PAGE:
Risk perception, communication and management: Lessons for policy makers  
Date: November 11, 2003

For a full report of the day's events, as well as copies of the presentations and photos, please refer to the bottom of this page.

Risk communication has its roots in risk perception which is related to human value judgments. According to Professor Ragnar Löfstedt, a series of variables influence how the public perceive risk. By uncovering these variables it should be possible to gauge how the public perceives a particular risk and form an appropriate communications strategy.

To illustrate an example of regulatory failure in risk communication, Löfstedt examined the Swedish acrylamide in food scare in 2002. Research found that acrylamide – a material that had shown to be a carcinogen in rats – could originate in cooked, especially fried food. This data was published in April 2002 and caused a media frenzy, resulting in high levels of public awareness and concern over the issue. A number of communication issues amplified the media and public reaction, said Löfstedt. These included information vacuums, the involvement of too many organizations with communication roles not rigourously defined, communicating uncertainty, and the use of messages that amplified the perception of risk.

Finally, Löfstedt emphasized the need for researchers, regulators and communicators to operate as a team in managing emerging food issues. In general, he concluded, communicating risk is never easy and each issue requires an individual approach – there is no universally applicable communication solution.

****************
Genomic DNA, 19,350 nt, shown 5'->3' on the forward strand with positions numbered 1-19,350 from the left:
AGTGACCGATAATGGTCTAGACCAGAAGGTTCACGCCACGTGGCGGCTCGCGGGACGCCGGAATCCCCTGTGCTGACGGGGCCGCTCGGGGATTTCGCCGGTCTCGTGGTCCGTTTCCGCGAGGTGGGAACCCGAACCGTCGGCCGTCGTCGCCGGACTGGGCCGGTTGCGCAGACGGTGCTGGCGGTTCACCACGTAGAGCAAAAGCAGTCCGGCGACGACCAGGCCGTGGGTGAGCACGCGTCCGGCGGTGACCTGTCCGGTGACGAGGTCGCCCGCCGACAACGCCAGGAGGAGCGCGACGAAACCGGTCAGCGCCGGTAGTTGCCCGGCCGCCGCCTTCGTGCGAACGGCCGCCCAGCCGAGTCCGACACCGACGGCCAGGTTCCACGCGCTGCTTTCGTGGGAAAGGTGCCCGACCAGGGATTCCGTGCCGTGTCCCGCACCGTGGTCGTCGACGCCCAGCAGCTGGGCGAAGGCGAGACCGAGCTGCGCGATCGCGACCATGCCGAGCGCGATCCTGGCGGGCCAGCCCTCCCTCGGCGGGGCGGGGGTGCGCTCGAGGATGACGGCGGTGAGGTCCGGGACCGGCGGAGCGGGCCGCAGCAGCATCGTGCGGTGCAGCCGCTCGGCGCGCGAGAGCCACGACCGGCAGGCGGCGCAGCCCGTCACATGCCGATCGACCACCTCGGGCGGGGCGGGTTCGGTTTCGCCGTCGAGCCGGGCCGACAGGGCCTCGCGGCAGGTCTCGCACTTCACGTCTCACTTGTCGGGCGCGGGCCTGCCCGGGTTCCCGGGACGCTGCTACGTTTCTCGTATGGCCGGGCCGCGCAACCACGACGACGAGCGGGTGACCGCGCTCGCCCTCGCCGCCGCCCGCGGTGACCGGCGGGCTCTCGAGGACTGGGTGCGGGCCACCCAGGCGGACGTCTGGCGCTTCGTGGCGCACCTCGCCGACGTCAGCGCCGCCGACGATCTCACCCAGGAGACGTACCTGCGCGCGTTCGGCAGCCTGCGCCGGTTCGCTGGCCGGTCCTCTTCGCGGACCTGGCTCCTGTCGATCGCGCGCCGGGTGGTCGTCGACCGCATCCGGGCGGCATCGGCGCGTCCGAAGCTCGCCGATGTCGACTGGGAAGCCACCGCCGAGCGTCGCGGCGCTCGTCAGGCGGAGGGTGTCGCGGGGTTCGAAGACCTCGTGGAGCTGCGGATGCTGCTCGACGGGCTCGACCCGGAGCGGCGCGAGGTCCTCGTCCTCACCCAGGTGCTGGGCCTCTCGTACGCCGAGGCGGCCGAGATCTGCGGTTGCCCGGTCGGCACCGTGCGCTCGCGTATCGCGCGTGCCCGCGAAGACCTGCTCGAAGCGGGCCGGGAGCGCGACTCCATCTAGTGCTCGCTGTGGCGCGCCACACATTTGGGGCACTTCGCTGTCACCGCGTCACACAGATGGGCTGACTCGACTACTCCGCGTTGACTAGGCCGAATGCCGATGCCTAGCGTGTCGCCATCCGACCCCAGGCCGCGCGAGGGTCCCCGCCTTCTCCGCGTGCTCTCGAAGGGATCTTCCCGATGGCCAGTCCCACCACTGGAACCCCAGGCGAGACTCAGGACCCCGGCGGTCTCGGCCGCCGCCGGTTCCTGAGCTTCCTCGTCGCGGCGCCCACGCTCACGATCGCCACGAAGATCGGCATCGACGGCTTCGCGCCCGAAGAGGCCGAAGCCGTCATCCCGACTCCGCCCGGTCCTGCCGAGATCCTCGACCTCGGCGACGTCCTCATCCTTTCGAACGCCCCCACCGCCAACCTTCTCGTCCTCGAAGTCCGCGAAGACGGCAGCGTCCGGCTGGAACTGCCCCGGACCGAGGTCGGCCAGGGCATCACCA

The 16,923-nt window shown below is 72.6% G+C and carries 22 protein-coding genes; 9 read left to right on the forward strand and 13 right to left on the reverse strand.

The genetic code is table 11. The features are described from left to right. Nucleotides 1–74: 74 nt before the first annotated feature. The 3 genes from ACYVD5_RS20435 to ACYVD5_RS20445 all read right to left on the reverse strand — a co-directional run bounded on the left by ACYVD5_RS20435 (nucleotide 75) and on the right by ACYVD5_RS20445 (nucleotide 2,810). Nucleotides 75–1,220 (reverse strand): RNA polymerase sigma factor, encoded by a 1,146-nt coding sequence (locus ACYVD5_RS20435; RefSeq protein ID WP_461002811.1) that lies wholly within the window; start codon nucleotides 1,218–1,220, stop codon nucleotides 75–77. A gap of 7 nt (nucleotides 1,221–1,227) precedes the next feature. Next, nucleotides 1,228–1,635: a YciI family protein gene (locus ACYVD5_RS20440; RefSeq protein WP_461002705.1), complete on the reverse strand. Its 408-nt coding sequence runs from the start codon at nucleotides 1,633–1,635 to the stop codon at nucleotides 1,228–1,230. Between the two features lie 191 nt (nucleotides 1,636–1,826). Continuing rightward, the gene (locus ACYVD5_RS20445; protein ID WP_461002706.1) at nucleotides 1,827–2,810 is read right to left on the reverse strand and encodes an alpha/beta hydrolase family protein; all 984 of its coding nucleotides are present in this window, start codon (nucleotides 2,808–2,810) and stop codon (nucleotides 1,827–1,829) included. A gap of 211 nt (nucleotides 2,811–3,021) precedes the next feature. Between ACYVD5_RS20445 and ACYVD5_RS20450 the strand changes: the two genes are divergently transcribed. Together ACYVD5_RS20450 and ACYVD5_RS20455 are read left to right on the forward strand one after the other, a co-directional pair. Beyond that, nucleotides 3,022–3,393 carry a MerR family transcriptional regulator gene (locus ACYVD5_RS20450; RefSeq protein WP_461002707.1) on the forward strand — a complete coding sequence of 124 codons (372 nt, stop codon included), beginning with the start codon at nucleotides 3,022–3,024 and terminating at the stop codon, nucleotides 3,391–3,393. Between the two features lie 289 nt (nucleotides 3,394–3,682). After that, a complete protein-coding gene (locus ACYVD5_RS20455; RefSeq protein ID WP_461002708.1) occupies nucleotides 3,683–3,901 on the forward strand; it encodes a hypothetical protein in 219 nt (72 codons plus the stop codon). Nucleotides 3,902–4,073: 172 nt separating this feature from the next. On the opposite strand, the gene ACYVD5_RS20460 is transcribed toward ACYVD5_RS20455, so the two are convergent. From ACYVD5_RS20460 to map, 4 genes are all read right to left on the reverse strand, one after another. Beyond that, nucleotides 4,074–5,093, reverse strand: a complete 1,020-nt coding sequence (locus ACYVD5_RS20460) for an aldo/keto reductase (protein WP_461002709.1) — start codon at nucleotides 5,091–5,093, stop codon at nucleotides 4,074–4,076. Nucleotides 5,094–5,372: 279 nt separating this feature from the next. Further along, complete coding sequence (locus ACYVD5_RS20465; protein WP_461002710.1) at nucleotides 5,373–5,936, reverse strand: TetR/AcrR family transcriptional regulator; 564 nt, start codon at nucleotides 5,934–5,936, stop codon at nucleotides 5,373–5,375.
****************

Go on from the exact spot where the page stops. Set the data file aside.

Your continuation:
Speaker: Prof. Ragnar Löfstedt, Director, King's College London, Centre for Risk Management  
  Professor Ragnar Löfstedt is currently a Professor of Risk Management and Director of King's Centre for Risk Management, at the International of Policy International Policy Institute, School of Social Science and Public Policy. He is also a board member of the organizing and the executive committees for the Society for Risk Analysis-Europe.
Prof. Löfstedt is the Editor-in-Chief of Journal of Risk Research and the author/editor of eight books and over 30 peer-reviewed articles, as well as editor of the Earthscan publications' Risk, Society and Policy book series. In December 2000 Prof. Lofstedt was awarded the Chauncey Starr Award for exceptional contributions to the field of risk analysis for someone under the age of 40 by the Society for Risk Analysis.
  Hosting MEP: Mrs. Ria G.H.C. Oomen-Ruijten  

Mrs Oomen-Ruijten is member of the Committee on the Environment, Public Health and Consumer Policy, as well as Vice-Chairman of the Delegation for relations with South Africa. She has received a higher vocational diploma in PR information/communications. She was National chairman for the Youth CDA Federation and member of CDA federation executive (1976), and a member of the EPP Council and Bureau (1989-1999).
She is also very socially involved as chairman of various social welfare organizations, including the Disputes Settlement Committees Foundation (1984 to date).


  Co-sponsor: The European Policy Centre  
  The European Policy Centre is a leading Brussels-based 'think tank' whose mission is to contribute to the construction of a Europe equipped to face the challenges of the 21st century by advancing the process of European integration.

To achieve this, The EPC encourages a structured debate among all significant interest groups, and channels the results to policy-makers.

The Better Regulation Programme integrates the work of the Centre on better regulation and other "risk-related" activities. It includes the Risk Forum; major projects and workshops, seminars and conferences.

Website : http://www.theepc.be
Click on thumbnails to view larger photographs.

  Documents to download  

Prof. Ragnar Löfstedt presentation

Prof. Löfstedt article on Science Communication

Full seminar report

  Speaker name here  

Hosting MEP:

  Mrs. Ria G.H.C. Oomen-Ruijten
  The European Policy Centre  
The AllChemE seminars are an open area for debate. The opinions expressed in the AllChemE seminars do not necessarily reflect the views of AllChemE or its partner organisations.